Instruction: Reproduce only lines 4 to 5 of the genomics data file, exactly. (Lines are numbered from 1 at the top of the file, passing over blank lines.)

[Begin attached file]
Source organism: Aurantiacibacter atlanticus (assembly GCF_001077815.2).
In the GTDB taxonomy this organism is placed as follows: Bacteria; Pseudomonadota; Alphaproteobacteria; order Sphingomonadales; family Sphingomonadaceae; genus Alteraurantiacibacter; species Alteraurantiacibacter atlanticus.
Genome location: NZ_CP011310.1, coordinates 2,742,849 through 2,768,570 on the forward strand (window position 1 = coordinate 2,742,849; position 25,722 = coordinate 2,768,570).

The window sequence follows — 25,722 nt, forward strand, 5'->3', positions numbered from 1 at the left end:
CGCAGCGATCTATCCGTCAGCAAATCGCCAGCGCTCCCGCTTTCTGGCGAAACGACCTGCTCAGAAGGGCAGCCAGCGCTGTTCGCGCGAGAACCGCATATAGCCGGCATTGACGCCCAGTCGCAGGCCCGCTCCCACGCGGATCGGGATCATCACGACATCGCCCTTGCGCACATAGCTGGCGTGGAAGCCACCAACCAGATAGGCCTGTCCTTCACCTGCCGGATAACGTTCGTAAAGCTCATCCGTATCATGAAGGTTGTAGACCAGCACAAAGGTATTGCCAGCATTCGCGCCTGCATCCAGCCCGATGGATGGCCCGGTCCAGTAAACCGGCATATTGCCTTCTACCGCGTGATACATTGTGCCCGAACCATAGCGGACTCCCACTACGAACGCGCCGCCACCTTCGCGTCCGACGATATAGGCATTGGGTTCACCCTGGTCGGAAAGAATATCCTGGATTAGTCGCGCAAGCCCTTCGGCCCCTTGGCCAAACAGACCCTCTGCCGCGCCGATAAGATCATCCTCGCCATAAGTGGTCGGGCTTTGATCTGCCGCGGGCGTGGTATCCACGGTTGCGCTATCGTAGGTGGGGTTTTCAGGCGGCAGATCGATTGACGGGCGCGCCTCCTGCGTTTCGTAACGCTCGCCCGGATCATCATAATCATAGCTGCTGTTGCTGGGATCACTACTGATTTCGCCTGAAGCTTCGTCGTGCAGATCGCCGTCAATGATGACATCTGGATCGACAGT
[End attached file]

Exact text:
The window sequence follows — 25,722 nt, forward strand, 5'->3', positions numbered from 1 at the left end:
CGCAGCGATCTATCCGTCAGCAAATCGCCAGCGCTCCCGCTTTCTGGCGAAACGACCTGCTCAGAAGGGCAGCCAGCGCTGTTCGCGCGAGAACCGCATATAGCCGGCATTGACGCCCAGTCGCAGGCCCGCTCCCACGCGGATCGGGATCATCACGACATCGCCCTTGCGCACATAGCTGGCGTGGAAGCCACCAACCAGATAGGCCTGTCCTTCACCTGCCGGATAACGTTCGTAAAGCTCATCCGTATCATGAAGGTTGTAGACCAGCACAAAGGTATTGCCAGCATTCGCGCCTGCATCCAGCCCGATGGATGGCCCGGTCCAGTAAACCGGCATATTGCCTTCTACCGCGTGATACATTGTGCCCGAACCATAGCGGACTCCCACTACGAACGCGCCGCCACCTTCGCGTCCGACGATATAGGCATTGGGTTCACCCTGGTCGGAAAGAATATCCTGGATTAGTCGCGCAAGCCCTTCGGCCCCTTGGCCAAACAGACCCTCTGCCGCGCCGATAAGATCATCCTCGCCATAAGTGGTCGGGCTTTGATCTGCCGCGGGCGTGGTATCCACGGTTGCGCTATCGTAGGTGGGGTTTTCAGGCGGCAGATCGATTGACGGGCGCGCCTCCTGCGTTTCGTAACGCTCGCCCGGATCATCATAATCATAGCTGCTGTTGCTGGGATCACTACTGATTTCGCCTGAAGCTTCGTCGTGCAGATCGCCGTCAATGATGACATCTGGATCGACAGT